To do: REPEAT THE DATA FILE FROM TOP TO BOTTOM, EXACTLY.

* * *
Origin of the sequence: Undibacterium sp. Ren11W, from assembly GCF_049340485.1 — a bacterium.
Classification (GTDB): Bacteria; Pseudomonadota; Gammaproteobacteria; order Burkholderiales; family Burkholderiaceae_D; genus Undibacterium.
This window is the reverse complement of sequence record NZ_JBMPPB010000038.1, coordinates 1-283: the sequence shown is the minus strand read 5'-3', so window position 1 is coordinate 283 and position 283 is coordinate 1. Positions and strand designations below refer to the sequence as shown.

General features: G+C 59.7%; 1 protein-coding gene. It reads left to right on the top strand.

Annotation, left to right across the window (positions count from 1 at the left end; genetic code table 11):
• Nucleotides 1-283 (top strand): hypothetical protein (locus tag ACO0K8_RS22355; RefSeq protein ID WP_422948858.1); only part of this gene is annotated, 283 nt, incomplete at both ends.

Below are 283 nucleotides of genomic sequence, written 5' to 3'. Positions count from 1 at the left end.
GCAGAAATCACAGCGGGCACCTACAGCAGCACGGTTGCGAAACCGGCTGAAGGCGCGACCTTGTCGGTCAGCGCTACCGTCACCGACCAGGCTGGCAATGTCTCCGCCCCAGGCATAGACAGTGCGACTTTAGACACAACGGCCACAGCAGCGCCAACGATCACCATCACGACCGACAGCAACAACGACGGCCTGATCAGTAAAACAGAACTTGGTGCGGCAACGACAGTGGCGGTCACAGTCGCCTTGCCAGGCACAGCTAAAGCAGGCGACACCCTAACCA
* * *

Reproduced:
Origin of the sequence: Undibacterium sp. Ren11W, from assembly GCF_049340485.1 — a bacterium.
Classification (GTDB): Bacteria; Pseudomonadota; Gammaproteobacteria; order Burkholderiales; family Burkholderiaceae_D; genus Undibacterium.
This window is the reverse complement of sequence record NZ_JBMPPB010000038.1, coordinates 1-283: the sequence shown is the minus strand read 5'-3', so window position 1 is coordinate 283 and position 283 is coordinate 1. Positions and strand designations below refer to the sequence as shown.

General features: G+C 59.7%; 1 protein-coding gene. It reads left to right on the top strand.

Annotation, left to right across the window (positions count from 1 at the left end; genetic code table 11):
• Nucleotides 1-283 (top strand): hypothetical protein (locus tag ACO0K8_RS22355; RefSeq protein ID WP_422948858.1); only part of this gene is annotated, 283 nt, incomplete at both ends.

Below are 283 nucleotides of genomic sequence, written 5' to 3'. Positions count from 1 at the left end.
GCAGAAATCACAGCGGGCACCTACAGCAGCACGGTTGCGAAACCGGCTGAAGGCGCGACCTTGTCGGTCAGCGCTACCGTCACCGACCAGGCTGGCAATGTCTCCGCCCCAGGCATAGACAGTGCGACTTTAGACACAACGGCCACAGCAGCGCCAACGATCACCATCACGACCGACAGCAACAACGACGGCCTGATCAGTAAAACAGAACTTGGTGCGGCAACGACAGTGGCGGTCACAGTCGCCTTGCCAGGCACAGCTAAAGCAGGCGACACCCTAACCA